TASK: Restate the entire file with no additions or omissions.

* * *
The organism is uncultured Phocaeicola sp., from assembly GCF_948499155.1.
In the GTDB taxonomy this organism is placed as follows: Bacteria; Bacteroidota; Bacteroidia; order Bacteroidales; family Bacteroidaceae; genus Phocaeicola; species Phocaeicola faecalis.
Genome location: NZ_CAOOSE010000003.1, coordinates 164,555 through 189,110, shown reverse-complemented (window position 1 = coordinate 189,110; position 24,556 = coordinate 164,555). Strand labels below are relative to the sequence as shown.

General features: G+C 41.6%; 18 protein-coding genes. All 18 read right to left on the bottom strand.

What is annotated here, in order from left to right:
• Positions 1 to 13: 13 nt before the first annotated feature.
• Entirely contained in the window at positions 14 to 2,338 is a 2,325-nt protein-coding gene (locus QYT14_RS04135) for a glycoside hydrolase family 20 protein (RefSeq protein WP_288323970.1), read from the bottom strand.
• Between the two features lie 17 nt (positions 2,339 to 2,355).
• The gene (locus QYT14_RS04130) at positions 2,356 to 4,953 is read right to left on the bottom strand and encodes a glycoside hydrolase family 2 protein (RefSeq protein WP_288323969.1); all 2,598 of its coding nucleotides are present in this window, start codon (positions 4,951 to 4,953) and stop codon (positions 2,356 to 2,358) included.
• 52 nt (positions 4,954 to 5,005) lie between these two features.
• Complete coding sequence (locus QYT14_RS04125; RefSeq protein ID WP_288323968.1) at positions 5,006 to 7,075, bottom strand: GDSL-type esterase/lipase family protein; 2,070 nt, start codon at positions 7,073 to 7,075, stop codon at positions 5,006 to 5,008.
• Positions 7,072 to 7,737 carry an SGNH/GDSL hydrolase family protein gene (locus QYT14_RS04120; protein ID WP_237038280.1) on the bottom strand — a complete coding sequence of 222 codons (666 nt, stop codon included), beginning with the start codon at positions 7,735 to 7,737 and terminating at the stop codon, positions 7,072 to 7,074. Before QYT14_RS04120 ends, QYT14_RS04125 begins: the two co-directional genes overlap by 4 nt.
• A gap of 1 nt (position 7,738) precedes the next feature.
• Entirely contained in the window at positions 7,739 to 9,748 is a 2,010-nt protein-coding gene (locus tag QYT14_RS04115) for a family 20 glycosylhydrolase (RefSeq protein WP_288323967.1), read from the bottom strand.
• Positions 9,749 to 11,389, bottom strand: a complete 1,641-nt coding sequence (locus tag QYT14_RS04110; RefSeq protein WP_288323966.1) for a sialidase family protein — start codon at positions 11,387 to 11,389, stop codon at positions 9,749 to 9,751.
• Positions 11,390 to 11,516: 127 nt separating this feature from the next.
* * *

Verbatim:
The organism is uncultured Phocaeicola sp., from assembly GCF_948499155.1.
In the GTDB taxonomy this organism is placed as follows: Bacteria; Bacteroidota; Bacteroidia; order Bacteroidales; family Bacteroidaceae; genus Phocaeicola; species Phocaeicola faecalis.
Genome location: NZ_CAOOSE010000003.1, coordinates 164,555 through 189,110, shown reverse-complemented (window position 1 = coordinate 189,110; position 24,556 = coordinate 164,555). Strand labels below are relative to the sequence as shown.

General features: G+C 41.6%; 18 protein-coding genes. All 18 read right to left on the bottom strand.

What is annotated here, in order from left to right:
• Positions 1 to 13: 13 nt before the first annotated feature.
• Entirely contained in the window at positions 14 to 2,338 is a 2,325-nt protein-coding gene (locus QYT14_RS04135) for a glycoside hydrolase family 20 protein (RefSeq protein WP_288323970.1), read from the bottom strand.
• Between the two features lie 17 nt (positions 2,339 to 2,355).
• The gene (locus QYT14_RS04130) at positions 2,356 to 4,953 is read right to left on the bottom strand and encodes a glycoside hydrolase family 2 protein (RefSeq protein WP_288323969.1); all 2,598 of its coding nucleotides are present in this window, start codon (positions 4,951 to 4,953) and stop codon (positions 2,356 to 2,358) included.
• 52 nt (positions 4,954 to 5,005) lie between these two features.
• Complete coding sequence (locus QYT14_RS04125; RefSeq protein ID WP_288323968.1) at positions 5,006 to 7,075, bottom strand: GDSL-type esterase/lipase family protein; 2,070 nt, start codon at positions 7,073 to 7,075, stop codon at positions 5,006 to 5,008.
• Positions 7,072 to 7,737 carry an SGNH/GDSL hydrolase family protein gene (locus QYT14_RS04120; protein ID WP_237038280.1) on the bottom strand — a complete coding sequence of 222 codons (666 nt, stop codon included), beginning with the start codon at positions 7,735 to 7,737 and terminating at the stop codon, positions 7,072 to 7,074. Before QYT14_RS04120 ends, QYT14_RS04125 begins: the two co-directional genes overlap by 4 nt.
• A gap of 1 nt (position 7,738) precedes the next feature.
• Entirely contained in the window at positions 7,739 to 9,748 is a 2,010-nt protein-coding gene (locus tag QYT14_RS04115) for a family 20 glycosylhydrolase (RefSeq protein WP_288323967.1), read from the bottom strand.
• Positions 9,749 to 11,389, bottom strand: a complete 1,641-nt coding sequence (locus tag QYT14_RS04110; RefSeq protein WP_288323966.1) for a sialidase family protein — start codon at positions 11,387 to 11,389, stop codon at positions 9,749 to 9,751.
• Positions 11,390 to 11,516: 127 nt separating this feature from the next.